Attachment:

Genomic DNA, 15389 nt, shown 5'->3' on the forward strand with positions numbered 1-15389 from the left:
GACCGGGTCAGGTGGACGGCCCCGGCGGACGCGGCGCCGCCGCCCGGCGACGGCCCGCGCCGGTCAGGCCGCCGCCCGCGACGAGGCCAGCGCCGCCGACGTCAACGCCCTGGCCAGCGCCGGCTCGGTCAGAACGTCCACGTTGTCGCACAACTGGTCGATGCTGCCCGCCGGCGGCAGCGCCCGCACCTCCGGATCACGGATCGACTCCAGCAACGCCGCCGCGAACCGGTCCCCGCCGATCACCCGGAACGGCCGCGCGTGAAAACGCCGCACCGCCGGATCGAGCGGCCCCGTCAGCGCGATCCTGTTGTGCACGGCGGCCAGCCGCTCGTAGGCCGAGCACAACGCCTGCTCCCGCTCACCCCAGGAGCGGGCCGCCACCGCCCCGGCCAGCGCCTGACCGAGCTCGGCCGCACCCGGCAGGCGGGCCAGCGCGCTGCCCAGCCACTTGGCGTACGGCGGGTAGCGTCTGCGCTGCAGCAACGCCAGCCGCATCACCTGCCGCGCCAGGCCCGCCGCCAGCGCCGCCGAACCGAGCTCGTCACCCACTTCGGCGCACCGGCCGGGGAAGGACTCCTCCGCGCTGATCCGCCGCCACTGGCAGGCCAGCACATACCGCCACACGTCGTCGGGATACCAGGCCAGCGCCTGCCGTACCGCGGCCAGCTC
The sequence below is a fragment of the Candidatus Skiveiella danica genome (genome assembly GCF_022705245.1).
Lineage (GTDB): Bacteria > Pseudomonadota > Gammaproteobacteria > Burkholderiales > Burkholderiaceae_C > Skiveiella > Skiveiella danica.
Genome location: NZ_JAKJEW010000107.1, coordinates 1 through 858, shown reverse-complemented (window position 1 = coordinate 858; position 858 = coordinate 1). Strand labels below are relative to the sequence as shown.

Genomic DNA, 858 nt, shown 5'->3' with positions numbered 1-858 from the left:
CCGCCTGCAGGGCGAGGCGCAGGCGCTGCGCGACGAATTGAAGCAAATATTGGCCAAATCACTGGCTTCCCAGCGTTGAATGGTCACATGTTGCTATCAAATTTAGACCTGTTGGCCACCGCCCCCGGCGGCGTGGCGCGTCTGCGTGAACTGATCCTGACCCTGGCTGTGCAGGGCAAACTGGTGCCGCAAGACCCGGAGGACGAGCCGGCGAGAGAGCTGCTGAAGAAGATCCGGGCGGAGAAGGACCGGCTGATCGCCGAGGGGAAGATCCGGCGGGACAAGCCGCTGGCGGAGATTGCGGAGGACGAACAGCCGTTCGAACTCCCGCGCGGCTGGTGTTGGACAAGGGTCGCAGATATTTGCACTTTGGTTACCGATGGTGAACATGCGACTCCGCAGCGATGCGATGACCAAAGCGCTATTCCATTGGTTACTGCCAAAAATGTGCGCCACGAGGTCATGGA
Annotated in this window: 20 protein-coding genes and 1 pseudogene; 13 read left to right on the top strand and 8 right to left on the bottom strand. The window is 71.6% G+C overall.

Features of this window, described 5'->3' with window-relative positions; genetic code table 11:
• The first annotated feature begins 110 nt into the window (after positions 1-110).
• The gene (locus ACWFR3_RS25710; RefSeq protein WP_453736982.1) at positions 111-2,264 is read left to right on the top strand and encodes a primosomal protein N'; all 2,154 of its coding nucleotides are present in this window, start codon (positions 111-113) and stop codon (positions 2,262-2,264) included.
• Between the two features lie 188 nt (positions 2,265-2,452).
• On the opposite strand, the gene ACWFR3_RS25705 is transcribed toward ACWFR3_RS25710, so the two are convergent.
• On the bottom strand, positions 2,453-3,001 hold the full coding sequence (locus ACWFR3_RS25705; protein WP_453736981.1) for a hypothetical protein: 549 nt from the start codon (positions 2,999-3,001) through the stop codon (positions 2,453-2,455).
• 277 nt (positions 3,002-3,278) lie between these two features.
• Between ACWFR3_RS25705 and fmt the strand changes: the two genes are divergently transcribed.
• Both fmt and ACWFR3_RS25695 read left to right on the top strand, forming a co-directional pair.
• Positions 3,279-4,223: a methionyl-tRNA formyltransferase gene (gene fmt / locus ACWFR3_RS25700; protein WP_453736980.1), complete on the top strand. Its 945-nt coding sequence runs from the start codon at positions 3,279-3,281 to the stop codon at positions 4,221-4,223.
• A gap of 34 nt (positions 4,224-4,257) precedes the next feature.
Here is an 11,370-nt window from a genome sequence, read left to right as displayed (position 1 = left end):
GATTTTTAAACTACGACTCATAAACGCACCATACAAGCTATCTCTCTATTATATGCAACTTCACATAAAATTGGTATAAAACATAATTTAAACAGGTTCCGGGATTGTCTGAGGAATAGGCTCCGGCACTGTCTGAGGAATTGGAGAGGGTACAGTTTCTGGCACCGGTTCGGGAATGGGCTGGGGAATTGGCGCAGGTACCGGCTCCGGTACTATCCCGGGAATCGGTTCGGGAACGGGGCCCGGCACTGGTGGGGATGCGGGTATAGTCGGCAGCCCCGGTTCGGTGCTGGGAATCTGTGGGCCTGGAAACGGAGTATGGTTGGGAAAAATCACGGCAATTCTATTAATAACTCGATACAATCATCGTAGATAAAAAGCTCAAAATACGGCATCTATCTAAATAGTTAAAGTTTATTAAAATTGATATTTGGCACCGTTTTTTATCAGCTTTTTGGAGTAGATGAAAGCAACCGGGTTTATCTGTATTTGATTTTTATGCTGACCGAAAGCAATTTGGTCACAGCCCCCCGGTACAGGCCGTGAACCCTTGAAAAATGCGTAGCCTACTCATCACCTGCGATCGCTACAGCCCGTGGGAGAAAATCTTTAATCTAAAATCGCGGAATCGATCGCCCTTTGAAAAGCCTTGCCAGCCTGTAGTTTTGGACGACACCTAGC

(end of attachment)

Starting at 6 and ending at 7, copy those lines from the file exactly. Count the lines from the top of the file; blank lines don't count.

Genomic DNA, 858 nt, shown 5'->3' with positions numbered 1-858 from the left:
CCGCCTGCAGGGCGAGGCGCAGGCGCTGCGCGACGAATTGAAGCAAATATTGGCCAAATCACTGGCTTCCCAGCGTTGAATGGTCACATGTTGCTATCAAATTTAGACCTGTTGGCCACCGCCCCCGGCGGCGTGGCGCGTCTGCGTGAACTGATCCTGACCCTGGCTGTGCAGGGCAAACTGGTGCCGCAAGACCCGGAGGACGAGCCGGCGAGAGAGCTGCTGAAGAAGATCCGGGCGGAGAAGGACCGGCTGATCGCCGAGGGGAAGATCCGGCGGGACAAGCCGCTGGCGGAGATTGCGGAGGACGAACAGCCGTTCGAACTCCCGCGCGGCTGGTGTTGGACAAGGGTCGCAGATATTTGCACTTTGGTTACCGATGGTGAACATGCGACTCCGCAGCGATGCGATGACCAAAGCGCTATTCCATTGGTTACTGCCAAAAATGTGCGCCACGAGGTCATGGA